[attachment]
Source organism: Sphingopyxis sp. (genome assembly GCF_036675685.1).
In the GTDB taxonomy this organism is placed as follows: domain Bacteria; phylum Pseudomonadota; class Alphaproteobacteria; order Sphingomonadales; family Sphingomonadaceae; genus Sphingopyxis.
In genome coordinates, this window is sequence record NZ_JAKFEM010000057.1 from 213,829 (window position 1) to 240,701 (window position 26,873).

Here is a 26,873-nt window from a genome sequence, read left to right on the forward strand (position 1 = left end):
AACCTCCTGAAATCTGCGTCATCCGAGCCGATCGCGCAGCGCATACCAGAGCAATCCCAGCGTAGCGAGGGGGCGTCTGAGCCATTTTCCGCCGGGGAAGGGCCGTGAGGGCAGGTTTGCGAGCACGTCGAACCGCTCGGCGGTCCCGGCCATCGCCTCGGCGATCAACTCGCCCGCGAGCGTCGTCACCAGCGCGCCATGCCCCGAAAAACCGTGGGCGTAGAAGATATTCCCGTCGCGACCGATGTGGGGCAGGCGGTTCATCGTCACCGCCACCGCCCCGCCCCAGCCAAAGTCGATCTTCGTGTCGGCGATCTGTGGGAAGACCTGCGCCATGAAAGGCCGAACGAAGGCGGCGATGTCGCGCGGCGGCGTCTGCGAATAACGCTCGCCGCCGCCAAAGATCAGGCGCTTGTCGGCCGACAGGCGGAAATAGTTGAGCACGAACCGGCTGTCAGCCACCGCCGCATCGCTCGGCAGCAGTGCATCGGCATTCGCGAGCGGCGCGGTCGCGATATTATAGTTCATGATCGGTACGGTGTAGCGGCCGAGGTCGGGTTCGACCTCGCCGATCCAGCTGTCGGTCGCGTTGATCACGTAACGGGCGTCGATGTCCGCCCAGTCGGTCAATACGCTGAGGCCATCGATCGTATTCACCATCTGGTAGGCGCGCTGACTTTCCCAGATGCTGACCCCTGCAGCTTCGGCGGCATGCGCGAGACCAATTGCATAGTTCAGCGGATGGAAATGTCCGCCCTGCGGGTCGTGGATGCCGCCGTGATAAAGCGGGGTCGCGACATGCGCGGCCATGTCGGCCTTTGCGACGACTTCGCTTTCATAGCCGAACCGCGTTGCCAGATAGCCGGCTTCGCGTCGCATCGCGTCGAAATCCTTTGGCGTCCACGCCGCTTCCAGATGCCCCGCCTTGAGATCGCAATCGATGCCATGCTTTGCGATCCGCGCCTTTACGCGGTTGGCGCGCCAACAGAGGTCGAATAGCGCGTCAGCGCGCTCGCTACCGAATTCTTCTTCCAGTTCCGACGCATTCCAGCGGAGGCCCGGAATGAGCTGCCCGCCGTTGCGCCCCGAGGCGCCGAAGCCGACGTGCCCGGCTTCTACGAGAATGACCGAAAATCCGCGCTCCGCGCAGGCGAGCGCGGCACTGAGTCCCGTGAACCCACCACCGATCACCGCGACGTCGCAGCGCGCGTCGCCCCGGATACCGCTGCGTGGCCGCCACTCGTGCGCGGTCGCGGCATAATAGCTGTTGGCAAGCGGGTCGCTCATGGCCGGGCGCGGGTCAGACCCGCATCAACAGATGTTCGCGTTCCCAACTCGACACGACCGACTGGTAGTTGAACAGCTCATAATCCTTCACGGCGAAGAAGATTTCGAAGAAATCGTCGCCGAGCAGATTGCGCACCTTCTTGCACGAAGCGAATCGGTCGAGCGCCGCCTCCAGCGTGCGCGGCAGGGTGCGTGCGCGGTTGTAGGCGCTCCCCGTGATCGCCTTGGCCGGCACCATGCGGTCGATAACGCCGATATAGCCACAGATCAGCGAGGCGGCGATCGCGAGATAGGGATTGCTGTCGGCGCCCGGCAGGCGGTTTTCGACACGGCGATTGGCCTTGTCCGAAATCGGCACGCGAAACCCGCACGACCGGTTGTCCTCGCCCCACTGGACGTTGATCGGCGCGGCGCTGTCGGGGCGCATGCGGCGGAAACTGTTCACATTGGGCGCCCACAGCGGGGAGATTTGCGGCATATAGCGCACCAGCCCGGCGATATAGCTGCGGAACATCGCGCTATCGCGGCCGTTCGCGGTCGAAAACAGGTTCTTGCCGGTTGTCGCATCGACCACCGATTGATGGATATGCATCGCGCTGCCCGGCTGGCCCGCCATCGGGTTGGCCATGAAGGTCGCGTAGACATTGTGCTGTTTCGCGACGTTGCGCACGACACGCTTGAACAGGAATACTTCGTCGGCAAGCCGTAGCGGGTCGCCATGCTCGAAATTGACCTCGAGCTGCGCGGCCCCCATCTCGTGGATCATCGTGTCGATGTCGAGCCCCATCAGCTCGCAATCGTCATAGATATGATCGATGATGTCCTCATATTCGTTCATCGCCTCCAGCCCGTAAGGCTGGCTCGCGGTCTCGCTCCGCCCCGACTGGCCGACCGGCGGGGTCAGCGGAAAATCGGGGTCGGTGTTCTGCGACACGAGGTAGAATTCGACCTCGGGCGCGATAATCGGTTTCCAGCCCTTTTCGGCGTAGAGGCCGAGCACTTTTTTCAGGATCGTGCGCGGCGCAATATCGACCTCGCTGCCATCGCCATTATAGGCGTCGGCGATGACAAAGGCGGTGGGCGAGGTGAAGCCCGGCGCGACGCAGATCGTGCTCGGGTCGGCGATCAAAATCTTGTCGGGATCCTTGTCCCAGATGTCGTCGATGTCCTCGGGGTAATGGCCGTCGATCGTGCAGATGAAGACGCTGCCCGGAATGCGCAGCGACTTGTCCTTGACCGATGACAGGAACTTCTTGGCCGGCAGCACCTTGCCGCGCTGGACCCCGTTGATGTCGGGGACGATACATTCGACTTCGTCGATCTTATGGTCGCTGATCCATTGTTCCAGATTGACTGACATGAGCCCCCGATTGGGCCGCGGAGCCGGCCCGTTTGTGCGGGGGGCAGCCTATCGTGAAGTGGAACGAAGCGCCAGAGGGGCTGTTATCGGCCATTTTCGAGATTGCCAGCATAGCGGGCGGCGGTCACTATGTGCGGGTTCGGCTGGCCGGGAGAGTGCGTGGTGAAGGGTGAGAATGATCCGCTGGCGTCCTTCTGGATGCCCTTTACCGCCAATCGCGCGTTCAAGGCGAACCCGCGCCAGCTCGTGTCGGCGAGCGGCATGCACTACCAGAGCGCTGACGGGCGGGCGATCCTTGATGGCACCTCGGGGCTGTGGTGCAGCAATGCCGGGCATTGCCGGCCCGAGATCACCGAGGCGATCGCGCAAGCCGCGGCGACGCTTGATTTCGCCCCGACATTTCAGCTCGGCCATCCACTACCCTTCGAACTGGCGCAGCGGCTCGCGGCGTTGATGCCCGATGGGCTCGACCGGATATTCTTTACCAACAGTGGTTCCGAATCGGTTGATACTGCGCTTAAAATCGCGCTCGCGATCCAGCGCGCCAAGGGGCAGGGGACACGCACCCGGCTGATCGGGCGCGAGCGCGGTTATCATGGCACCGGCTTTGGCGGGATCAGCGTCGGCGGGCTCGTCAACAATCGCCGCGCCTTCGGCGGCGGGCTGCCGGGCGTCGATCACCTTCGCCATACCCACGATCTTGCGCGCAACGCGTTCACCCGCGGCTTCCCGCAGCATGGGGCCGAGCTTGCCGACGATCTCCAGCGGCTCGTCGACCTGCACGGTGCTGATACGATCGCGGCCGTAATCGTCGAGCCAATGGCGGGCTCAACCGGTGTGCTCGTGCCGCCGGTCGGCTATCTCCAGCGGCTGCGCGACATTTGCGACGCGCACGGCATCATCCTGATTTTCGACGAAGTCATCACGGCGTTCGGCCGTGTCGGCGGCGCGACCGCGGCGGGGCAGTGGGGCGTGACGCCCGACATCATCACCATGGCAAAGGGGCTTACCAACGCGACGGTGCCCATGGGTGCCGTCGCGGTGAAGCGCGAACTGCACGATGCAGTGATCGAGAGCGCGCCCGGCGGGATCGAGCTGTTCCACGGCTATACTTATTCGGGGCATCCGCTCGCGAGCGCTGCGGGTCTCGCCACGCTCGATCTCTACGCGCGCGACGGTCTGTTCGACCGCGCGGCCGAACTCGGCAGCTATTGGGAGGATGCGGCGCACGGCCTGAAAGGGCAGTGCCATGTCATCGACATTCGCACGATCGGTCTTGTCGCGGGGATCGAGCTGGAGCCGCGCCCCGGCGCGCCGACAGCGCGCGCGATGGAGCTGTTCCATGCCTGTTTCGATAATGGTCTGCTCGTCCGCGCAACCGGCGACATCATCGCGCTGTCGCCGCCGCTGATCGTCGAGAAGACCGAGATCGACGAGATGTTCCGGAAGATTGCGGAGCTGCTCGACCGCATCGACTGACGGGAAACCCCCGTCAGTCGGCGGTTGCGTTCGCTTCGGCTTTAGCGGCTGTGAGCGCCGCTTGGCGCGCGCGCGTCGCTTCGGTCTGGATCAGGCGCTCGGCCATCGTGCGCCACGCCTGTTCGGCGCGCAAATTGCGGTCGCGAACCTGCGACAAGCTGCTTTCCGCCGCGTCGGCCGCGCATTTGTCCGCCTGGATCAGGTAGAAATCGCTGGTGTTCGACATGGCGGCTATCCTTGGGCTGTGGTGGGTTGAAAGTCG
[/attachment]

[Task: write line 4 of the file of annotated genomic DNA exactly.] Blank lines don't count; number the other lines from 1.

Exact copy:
Here is a 26,873-nt window from a genome sequence, read left to right on the forward strand (position 1 = left end):